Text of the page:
4. A tamper-evident closure for a container having closure engaging means and a circumferentially extending radially outwardly projecting bead comprising a cap portion of cup-like form, a tamper-evident band connected to the lower terminal edge of the cap portion by a series of circumferentially spaced bridge connections, said tamper-evident band comprising a retaining means projecting radially inwardly whose innermost points define a circle of diameter less than the maximum diameter of the projecting bead of the container, said retaining means cooperatively associated with the bead on the container to effect fracture of one or more of the bridges when the cap portion is actuated in a direction to remove it from the container and a series of angularly disposed tabs between the bridge connections and having free edge portions radially inwardly displaced relative to the lower terminal edge of the cap portion, the lower edge of the cap engageable with the tabs below the plane of the free edge portion thereby to limit lateral displacement and telescoping of the tamper-evident band when initially applying the closure to the container and during engagement with the bead on the container.
5. A tamper-evident closure as claimed in claim 4, wherein the tamper-evident band is of a predetermined cross section so that the center of mass of the tamper-evident band is disposed below a plane perpendicular to the axis of the cap extending through the innermost points of said retaining means.
6. A tamper-evident closure as claimed in claim 4 including an intermediate zone between the skirt portion of the cap and the tamper-evident band which is of smaller cross section that the cross section of the skirt and tamper-evident band.
7. A closure as claimed in claim 4, wherein said tabs project radially inwardly and upwardly such that a circle defined by drawing a line through the uppermost surface of the tabs is of a diameter less than the internal diameter of the cap skirt at its lowest terminal edge.
8. A closure as claimed in claim 4, wherein said tabs project radially inwardly and upwardly such that upon axial displacement of the cap portion and tamper-evident band towards each other, the uppermost surface of the tabs traverses a circular planar surface passing through the bottom terminal edge of the cap skirt.
9. A container for a tamper-evident closure comprising a cap portion of cup-like form, a tamper-evident band connected to the cap portion by fracturable means, said tamper-evident band comprising a retaining means projecting radially inwardly, said container comprising a neck portion having a discharge opening and closure engagement means which mates with the container engagement means of the cap portion so that the closure can be applied and removed from the container, a first radially outwardly directed retaining bead spaced axially below the closure engagement means on the container neck finish, a second outwardly directed bead spaced axially below said first retaining bead defining therebetween, a radially inwardly directed circumferentially extending groove having a smallest diameter less than the largest diameter of said first and second beads and cooperatively associated with the retaining means on the tamper-evident band so that upon initial removal, the retaining means on the tamper-evident band engages in the groove to support at least a portion of the band in a plane generally perpendicular to the axis of the container finish when the cap portion is actuated in the direction to remove it from the container.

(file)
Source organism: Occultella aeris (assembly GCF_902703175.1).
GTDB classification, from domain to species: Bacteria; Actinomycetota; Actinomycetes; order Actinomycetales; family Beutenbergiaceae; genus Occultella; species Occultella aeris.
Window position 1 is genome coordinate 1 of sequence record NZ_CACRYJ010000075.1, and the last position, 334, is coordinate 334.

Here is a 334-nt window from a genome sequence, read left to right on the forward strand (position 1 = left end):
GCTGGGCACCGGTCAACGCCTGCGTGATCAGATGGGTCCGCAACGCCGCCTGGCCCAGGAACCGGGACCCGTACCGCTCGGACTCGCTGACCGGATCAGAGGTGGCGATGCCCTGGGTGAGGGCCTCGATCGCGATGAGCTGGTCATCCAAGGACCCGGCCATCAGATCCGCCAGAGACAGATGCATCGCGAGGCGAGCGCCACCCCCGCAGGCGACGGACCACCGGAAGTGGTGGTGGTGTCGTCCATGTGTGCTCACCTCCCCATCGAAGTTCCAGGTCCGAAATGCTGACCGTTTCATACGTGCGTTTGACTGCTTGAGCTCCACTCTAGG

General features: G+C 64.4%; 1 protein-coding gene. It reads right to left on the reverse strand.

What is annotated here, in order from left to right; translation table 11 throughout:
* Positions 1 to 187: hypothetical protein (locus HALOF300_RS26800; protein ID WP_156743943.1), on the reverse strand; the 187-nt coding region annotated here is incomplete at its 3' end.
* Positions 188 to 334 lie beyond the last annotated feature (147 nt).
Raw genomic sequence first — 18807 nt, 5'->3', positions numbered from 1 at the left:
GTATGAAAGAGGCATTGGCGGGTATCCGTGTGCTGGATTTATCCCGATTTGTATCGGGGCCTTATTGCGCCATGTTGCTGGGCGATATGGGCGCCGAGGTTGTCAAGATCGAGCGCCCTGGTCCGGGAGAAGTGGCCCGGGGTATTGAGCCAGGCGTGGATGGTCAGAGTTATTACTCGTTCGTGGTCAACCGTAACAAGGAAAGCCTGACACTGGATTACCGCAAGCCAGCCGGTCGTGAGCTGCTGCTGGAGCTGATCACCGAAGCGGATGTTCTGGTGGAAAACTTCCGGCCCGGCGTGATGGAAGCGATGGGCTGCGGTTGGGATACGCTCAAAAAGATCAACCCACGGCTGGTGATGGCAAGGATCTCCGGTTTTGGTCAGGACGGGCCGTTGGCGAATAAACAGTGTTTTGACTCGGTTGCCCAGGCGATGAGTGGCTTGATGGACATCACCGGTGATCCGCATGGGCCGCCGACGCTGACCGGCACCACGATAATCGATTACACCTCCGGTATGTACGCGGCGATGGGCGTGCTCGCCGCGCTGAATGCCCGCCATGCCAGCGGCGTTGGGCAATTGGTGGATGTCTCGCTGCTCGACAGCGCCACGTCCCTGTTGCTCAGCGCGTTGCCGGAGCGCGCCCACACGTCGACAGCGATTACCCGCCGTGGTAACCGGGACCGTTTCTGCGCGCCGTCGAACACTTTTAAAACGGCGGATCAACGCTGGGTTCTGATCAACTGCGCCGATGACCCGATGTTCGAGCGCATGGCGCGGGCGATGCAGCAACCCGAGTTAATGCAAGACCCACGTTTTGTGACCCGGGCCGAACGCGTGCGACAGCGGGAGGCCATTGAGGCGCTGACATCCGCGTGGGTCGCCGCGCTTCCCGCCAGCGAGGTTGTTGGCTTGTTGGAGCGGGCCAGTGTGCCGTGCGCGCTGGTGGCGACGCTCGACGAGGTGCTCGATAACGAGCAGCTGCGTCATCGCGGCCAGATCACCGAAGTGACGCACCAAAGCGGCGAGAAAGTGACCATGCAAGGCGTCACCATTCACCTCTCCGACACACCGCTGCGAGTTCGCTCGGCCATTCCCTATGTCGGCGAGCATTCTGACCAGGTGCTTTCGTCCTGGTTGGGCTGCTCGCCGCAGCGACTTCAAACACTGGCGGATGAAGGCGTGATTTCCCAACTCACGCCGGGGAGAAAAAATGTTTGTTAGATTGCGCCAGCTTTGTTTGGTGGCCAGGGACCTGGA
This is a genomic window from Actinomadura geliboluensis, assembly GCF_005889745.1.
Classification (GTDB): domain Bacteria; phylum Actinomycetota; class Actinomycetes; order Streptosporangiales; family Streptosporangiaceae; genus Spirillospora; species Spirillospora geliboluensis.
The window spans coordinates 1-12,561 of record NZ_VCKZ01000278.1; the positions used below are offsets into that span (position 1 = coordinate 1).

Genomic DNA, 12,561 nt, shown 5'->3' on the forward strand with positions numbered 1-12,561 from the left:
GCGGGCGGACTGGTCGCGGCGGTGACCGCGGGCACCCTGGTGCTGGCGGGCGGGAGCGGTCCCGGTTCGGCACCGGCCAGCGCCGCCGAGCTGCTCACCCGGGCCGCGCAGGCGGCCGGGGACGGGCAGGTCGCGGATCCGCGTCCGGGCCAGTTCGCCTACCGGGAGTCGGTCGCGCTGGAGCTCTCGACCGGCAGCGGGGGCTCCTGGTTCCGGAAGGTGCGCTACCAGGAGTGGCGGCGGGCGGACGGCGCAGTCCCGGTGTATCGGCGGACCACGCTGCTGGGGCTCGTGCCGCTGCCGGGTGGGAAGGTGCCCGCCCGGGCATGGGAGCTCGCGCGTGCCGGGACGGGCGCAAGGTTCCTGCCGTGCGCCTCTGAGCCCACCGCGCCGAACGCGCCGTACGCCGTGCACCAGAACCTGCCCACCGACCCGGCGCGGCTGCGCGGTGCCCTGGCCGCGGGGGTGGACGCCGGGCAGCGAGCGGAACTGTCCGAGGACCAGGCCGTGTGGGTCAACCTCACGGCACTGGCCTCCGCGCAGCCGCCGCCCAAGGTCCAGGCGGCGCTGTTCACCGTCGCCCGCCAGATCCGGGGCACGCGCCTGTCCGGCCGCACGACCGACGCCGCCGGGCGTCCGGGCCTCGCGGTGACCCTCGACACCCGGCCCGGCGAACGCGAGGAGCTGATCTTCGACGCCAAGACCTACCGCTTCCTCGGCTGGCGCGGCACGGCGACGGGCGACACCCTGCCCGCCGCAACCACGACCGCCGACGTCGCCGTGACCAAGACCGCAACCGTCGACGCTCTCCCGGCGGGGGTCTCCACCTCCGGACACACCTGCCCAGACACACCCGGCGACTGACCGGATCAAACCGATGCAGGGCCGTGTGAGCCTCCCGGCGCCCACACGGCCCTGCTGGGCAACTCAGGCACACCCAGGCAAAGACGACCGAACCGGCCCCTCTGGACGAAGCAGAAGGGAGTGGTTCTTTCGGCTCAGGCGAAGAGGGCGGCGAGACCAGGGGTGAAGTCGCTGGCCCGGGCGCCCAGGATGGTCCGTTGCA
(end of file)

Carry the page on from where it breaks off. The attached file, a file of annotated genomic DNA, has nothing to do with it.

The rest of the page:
10. A container as claimed in claim 9, wherein said first retaining bead is of a predetermined cross section including an entrance surface which diverges outwardly and downwardly from the container finish below the closure engagement means and an arcuate connecting wall from said entrance surface to the apex of said first retaining bead and an upwardly divergent removal surface below said second bead and an arcuate connecting wall extending from said removal surface to the apex of said second bead.
11. A container as claimed in claim 10, wherein the entrance surface section diverges downwardly at an angle of about 45 relative to a plane perpendicular to the axis of the container neck finish.
12. The combination A container as claimed in claim 10, wherein the removal surface diverges at an angle greater than about 45 to a plane perpendicular to the axis of the container neck finish.